The Centers for Disease Control and Prevention (CDC) report that at least 1.4 million people sustain a traumatic brain injury (TBI) in the United States each year (Langlois, Rutland-Brown, & Thomas, 2004). Of these, approximately 50,000 die, 235,000 are hospitalized, and 1.1 million are treated and released from emergency departments. These estimates do not include those individuals who sustained a TBI and did not seek medical care or were seen only in private doctors' offices. The three leading causes of TBI are motor vehicle/traffic collisions, falls and assaults.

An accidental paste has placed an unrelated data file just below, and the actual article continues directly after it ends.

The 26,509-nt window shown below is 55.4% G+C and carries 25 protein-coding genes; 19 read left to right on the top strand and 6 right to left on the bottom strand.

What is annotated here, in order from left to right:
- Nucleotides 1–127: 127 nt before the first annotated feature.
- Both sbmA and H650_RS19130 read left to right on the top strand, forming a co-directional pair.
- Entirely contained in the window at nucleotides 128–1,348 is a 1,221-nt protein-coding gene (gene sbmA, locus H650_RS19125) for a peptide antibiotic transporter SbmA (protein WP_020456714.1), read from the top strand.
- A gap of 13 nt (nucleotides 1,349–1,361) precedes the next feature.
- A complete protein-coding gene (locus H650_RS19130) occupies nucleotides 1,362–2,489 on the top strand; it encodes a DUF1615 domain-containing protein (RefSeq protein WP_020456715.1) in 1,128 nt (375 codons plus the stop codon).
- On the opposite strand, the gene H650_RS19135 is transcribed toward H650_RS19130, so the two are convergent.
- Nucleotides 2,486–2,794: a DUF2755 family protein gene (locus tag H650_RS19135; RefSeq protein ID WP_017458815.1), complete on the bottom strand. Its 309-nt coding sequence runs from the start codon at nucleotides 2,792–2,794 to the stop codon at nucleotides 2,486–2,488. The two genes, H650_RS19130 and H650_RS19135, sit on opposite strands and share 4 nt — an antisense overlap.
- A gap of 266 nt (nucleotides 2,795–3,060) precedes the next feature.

Disabilities resulting from TBI depend on several factors such as the severity and location of the injury, length of impaired consciousness, age and general health of the patient, and the intensity of rehabilitation services (Cifu, Kreutzer, Start Printed Page 54874Kolakowsky-Hayner, Marwtiz & Englander, 2003; Dikmen, Machamer, Powell & Temkin, 2003; Sarajuuri, Kaipio, Koskinen, Niemela, Servo & Vilkki, 2005). Common disabilities resulting from TBI include problems with cognition, sensory processing, communication, and behavioral or mental health; and some TBI survivors develop long-term medical complications (National Institute of Neurological Disorders and Stroke, 2002). CDC reports that each year an estimated 80,000 to 90,000 Americans sustain TBI resulting in permanent disability. At least 5.3 million Americans have a long-term or lifelong need for help to perform activities of daily living as a result of TBI (Thurman, Alverson, Dunn, Guerrero, & Sniezek, 1999).